The H.E.S.S. Telescopes
The collaboration: The High Energy Stereoscopic System (H.E.S.S.) team consists of scientists from Germany, France, the United Kingdom, Namibia, South Africa, Ireland, Armenia, Poland, Australia, Austria, Sweden, and the Netherlands. The University of Tübingen is part of the H.E.S.S. collaboration through the High Energy Astrophysics Section of the Institute for Astronomy and Astrophysics Tübingen (IAAT), financially supported by the Federal Ministry for Education and Research.
The instrument: The results were obtained using the High Energy Stereoscopic System (H.E.S.S.) telescopes in Namibia, in South-West Africa. This system of four 13 m diameter telescopes – a couple of years ago complemented with the huge 28 m H.E.S.S. II telescope – is one of the most sensitive detectors of very high-energy gamma rays. These are absorbed in the atmosphere, where they create a short-lived shower of particles. The H.E.S.S. telescopes detect the faint, short flashes of bluish light which these particles emit (named Cherenkov light, lasting a few billionths of a second), collecting the light with big mirrors which reflect onto extremely sensitive cameras. The H.E.S.S. telescopes have been operating since late 2002. H.E.S.S. has discovered the majority of the known cosmic objects emitting very high-energy gamma rays. A study performed in 2009 listed H.E.S.S. among the top 10 observatories worldwide.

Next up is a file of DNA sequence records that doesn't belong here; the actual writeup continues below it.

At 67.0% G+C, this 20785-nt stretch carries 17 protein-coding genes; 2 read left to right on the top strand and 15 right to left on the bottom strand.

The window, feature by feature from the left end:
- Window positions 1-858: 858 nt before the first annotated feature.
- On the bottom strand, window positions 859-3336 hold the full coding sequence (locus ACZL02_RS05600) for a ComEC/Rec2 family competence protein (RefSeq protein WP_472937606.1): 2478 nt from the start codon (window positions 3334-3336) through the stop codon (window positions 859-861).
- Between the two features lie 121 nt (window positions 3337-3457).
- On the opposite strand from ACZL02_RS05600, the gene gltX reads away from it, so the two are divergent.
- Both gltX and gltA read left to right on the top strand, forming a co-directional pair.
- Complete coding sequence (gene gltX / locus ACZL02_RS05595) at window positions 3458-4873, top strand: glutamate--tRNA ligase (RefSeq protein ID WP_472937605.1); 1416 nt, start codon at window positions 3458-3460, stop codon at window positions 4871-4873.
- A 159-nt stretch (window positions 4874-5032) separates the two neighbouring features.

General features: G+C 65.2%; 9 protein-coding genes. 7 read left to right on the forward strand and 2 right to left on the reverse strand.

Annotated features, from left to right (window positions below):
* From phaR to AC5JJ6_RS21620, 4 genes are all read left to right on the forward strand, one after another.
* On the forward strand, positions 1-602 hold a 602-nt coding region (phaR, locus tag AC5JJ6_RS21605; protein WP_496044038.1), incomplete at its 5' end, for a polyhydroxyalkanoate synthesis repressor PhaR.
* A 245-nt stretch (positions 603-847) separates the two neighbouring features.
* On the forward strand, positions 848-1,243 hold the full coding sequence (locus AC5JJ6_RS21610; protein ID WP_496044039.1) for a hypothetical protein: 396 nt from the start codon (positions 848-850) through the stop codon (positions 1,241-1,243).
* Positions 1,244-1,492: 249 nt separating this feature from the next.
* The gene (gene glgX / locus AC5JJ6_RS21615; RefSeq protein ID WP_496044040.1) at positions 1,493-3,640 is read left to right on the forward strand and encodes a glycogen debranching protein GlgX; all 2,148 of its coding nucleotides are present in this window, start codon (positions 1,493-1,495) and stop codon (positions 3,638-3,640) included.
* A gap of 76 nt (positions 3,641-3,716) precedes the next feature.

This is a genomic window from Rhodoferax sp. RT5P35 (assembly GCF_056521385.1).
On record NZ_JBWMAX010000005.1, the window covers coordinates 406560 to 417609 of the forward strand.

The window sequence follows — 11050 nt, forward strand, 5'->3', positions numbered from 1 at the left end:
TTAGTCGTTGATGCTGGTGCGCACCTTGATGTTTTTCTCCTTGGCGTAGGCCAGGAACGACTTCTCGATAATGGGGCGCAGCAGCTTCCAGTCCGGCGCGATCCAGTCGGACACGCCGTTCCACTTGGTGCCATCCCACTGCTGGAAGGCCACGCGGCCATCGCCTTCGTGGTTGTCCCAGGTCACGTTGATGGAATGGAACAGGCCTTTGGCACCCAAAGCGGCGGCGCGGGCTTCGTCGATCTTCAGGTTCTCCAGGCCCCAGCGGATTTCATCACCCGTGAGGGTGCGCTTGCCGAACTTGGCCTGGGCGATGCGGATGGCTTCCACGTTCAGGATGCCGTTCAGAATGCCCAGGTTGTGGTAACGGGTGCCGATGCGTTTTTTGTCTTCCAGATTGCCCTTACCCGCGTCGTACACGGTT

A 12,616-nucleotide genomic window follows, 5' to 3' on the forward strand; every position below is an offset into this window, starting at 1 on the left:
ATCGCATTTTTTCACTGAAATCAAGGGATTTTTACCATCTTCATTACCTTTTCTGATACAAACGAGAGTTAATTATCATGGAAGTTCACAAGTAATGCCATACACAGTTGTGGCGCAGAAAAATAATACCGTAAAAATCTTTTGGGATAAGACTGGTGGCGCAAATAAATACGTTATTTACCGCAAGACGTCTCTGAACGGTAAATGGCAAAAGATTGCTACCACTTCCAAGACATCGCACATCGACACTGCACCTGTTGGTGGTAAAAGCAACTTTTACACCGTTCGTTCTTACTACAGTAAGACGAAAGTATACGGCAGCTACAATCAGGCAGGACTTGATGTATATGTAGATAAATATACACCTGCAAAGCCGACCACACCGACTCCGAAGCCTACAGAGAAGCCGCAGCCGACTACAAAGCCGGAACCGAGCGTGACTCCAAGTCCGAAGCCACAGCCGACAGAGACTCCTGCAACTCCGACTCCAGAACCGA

The Earth is constantly bombarded by high energy particles of cosmic origin. Those particles are protons, electrons and atomic nuclei and comprise the so-called “cosmic radiation”. Since more than a century, the origin of the cosmic rays remains one of the most enduring mysteries of science. The problem is: these “cosmic rays” are electrically charged, and are hence strongly deflected by the interstellar magnetic fields that pervade our galaxy. Their path through the cosmos is randomised by these deflections, making it impossible to directly identify the astrophysical sources responsible for their production. Cosmic rays interact with light and gas in the neighbourhood of their sources and thus produce high energy gamma rays. These gamma rays travel in straight lines to Earth, undeflected by magnetic fields. This gamma radiation can therefore be used to identify the sources of the cosmic rays at the sky.